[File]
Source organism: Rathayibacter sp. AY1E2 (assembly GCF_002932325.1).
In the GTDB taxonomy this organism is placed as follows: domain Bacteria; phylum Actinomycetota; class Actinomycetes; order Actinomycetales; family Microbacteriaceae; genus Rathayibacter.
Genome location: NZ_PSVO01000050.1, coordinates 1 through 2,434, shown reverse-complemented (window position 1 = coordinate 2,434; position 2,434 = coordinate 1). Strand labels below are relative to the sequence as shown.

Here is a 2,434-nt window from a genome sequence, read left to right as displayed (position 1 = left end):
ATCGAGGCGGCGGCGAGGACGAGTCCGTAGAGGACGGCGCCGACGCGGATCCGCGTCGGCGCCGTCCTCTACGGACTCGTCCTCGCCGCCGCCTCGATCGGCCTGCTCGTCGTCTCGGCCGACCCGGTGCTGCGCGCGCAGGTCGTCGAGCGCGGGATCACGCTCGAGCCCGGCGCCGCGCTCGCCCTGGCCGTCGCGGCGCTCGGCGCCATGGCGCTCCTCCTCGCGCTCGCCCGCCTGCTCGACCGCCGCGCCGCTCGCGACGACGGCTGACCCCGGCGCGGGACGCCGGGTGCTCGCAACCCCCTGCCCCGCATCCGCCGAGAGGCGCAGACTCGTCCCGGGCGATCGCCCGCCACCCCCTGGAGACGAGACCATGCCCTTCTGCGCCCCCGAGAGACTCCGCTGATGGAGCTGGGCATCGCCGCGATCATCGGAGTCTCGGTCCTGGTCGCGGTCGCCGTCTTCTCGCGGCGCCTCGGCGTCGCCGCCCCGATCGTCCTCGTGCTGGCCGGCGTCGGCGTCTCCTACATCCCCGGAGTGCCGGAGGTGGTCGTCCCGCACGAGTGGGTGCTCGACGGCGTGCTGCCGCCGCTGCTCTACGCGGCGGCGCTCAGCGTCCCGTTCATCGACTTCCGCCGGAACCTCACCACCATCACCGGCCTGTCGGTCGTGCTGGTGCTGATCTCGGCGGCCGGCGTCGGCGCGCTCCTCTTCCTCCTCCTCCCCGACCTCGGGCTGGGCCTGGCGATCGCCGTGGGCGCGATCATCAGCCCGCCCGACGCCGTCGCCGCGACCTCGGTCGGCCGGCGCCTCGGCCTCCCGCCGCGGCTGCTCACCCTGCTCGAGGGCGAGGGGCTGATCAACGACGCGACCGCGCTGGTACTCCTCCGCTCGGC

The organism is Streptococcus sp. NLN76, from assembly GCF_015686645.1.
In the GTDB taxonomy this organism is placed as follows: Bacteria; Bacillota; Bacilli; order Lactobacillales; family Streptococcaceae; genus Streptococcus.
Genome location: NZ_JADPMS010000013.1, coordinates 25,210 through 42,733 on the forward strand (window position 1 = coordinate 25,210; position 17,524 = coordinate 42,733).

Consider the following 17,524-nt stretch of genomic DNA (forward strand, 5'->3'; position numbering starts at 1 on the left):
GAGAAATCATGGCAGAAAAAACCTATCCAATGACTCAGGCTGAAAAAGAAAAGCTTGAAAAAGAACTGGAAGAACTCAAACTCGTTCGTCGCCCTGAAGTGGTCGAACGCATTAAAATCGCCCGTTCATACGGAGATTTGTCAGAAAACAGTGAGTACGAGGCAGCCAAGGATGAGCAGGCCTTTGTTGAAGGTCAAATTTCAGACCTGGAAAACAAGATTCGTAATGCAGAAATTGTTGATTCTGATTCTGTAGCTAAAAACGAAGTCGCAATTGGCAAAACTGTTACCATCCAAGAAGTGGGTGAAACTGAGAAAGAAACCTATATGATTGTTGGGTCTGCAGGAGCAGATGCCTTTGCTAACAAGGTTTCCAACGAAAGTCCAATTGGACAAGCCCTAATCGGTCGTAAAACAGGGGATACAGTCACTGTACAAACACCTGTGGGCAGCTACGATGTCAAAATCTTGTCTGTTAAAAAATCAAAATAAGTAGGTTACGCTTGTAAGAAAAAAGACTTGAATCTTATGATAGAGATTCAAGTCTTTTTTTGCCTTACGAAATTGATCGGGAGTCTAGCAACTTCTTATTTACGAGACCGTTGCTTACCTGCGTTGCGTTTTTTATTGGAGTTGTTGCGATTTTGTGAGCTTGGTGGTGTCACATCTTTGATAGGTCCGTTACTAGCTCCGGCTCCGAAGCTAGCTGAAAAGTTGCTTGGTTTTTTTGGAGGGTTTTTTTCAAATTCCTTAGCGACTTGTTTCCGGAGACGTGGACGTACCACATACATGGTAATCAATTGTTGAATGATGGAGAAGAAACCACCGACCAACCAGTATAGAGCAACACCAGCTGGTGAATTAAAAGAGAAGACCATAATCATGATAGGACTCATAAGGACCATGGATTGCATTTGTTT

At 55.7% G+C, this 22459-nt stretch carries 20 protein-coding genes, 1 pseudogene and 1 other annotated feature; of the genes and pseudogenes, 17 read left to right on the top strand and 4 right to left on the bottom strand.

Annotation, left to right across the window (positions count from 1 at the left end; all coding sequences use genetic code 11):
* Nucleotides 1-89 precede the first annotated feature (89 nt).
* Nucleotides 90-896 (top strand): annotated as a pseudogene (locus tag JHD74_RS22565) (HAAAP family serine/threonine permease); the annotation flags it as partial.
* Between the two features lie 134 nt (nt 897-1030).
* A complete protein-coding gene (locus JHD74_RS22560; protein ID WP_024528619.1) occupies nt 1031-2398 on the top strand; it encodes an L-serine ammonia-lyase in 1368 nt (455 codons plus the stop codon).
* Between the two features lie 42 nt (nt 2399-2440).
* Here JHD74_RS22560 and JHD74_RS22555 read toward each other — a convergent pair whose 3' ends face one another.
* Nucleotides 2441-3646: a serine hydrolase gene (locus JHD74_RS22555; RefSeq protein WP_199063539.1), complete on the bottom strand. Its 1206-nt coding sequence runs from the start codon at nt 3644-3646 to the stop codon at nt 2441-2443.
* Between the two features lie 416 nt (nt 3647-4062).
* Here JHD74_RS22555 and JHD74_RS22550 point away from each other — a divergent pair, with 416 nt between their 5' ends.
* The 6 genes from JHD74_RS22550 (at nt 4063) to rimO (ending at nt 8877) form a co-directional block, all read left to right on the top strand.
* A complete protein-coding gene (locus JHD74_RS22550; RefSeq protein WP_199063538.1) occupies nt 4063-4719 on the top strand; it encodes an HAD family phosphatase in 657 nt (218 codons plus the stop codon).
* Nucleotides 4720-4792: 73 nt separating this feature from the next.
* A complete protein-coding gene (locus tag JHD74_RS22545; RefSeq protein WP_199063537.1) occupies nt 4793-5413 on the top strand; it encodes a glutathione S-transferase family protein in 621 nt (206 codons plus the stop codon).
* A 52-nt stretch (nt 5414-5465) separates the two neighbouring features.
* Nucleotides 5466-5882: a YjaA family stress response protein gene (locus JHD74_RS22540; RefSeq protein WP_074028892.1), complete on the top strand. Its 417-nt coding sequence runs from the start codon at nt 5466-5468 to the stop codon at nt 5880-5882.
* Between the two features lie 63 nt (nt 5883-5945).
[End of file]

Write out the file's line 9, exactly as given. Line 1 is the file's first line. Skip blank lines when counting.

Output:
Consider the following 17,524-nt stretch of genomic DNA (forward strand, 5'->3'; position numbering starts at 1 on the left):